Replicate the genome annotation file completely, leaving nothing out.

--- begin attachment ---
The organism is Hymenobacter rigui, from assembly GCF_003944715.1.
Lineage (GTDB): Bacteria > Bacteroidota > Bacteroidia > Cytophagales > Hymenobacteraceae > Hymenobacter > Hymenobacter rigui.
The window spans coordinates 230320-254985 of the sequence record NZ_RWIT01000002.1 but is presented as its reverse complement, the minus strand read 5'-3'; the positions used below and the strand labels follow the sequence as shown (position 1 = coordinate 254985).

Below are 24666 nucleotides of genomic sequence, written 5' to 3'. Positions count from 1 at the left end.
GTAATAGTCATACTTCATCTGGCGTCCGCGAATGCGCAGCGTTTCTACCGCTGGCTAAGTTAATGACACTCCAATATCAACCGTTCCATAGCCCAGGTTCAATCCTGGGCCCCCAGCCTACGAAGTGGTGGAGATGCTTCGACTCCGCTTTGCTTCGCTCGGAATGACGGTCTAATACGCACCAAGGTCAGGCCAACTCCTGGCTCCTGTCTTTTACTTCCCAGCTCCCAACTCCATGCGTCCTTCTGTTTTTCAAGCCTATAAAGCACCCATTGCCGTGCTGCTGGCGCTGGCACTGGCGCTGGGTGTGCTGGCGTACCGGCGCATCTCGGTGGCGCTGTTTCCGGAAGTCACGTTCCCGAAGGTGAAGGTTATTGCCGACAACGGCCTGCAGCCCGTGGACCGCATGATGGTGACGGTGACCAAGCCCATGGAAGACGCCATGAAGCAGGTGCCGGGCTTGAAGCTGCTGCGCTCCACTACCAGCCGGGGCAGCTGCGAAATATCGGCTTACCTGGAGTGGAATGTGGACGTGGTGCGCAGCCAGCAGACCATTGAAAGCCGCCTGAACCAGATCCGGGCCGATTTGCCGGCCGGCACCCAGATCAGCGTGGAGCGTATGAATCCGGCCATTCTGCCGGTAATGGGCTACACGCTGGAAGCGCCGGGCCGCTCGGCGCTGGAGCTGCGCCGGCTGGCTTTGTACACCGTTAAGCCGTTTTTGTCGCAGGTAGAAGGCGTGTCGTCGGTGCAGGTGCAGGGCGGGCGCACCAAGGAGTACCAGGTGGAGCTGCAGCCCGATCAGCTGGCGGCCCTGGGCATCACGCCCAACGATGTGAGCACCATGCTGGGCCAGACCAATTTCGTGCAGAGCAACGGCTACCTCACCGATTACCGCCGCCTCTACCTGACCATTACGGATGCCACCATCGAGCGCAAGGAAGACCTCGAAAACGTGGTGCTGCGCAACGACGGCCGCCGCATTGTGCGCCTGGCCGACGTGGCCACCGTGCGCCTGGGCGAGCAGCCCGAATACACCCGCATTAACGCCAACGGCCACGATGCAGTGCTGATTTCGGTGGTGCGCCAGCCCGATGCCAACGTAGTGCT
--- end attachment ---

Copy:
The organism is Hymenobacter rigui, from assembly GCF_003944715.1.
Lineage (GTDB): Bacteria > Bacteroidota > Bacteroidia > Cytophagales > Hymenobacteraceae > Hymenobacter > Hymenobacter rigui.
The window spans coordinates 230320-254985 of the sequence record NZ_RWIT01000002.1 but is presented as its reverse complement, the minus strand read 5'-3'; the positions used below and the strand labels follow the sequence as shown (position 1 = coordinate 254985).

Below are 24666 nucleotides of genomic sequence, written 5' to 3'. Positions count from 1 at the left end.
GTAATAGTCATACTTCATCTGGCGTCCGCGAATGCGCAGCGTTTCTACCGCTGGCTAAGTTAATGACACTCCAATATCAACCGTTCCATAGCCCAGGTTCAATCCTGGGCCCCCAGCCTACGAAGTGGTGGAGATGCTTCGACTCCGCTTTGCTTCGCTCGGAATGACGGTCTAATACGCACCAAGGTCAGGCCAACTCCTGGCTCCTGTCTTTTACTTCCCAGCTCCCAACTCCATGCGTCCTTCTGTTTTTCAAGCCTATAAAGCACCCATTGCCGTGCTGCTGGCGCTGGCACTGGCGCTGGGTGTGCTGGCGTACCGGCGCATCTCGGTGGCGCTGTTTCCGGAAGTCACGTTCCCGAAGGTGAAGGTTATTGCCGACAACGGCCTGCAGCCCGTGGACCGCATGATGGTGACGGTGACCAAGCCCATGGAAGACGCCATGAAGCAGGTGCCGGGCTTGAAGCTGCTGCGCTCCACTACCAGCCGGGGCAGCTGCGAAATATCGGCTTACCTGGAGTGGAATGTGGACGTGGTGCGCAGCCAGCAGACCATTGAAAGCCGCCTGAACCAGATCCGGGCCGATTTGCCGGCCGGCACCCAGATCAGCGTGGAGCGTATGAATCCGGCCATTCTGCCGGTAATGGGCTACACGCTGGAAGCGCCGGGCCGCTCGGCGCTGGAGCTGCGCCGGCTGGCTTTGTACACCGTTAAGCCGTTTTTGTCGCAGGTAGAAGGCGTGTCGTCGGTGCAGGTGCAGGGCGGGCGCACCAAGGAGTACCAGGTGGAGCTGCAGCCCGATCAGCTGGCGGCCCTGGGCATCACGCCCAACGATGTGAGCACCATGCTGGGCCAGACCAATTTCGTGCAGAGCAACGGCTACCTCACCGATTACCGCCGCCTCTACCTGACCATTACGGATGCCACCATCGAGCGCAAGGAAGACCTCGAAAACGTGGTGCTGCGCAACGACGGCCGCCGCATTGTGCGCCTGGCCGACGTGGCCACCGTGCGCCTGGGCGAGCAGCCCGAATACACCCGCATTAACGCCAACGGCCACGATGCAGTGCTGATTTCGGTGGTGCGCCAGCCCGATGCCAACGTAGTGCT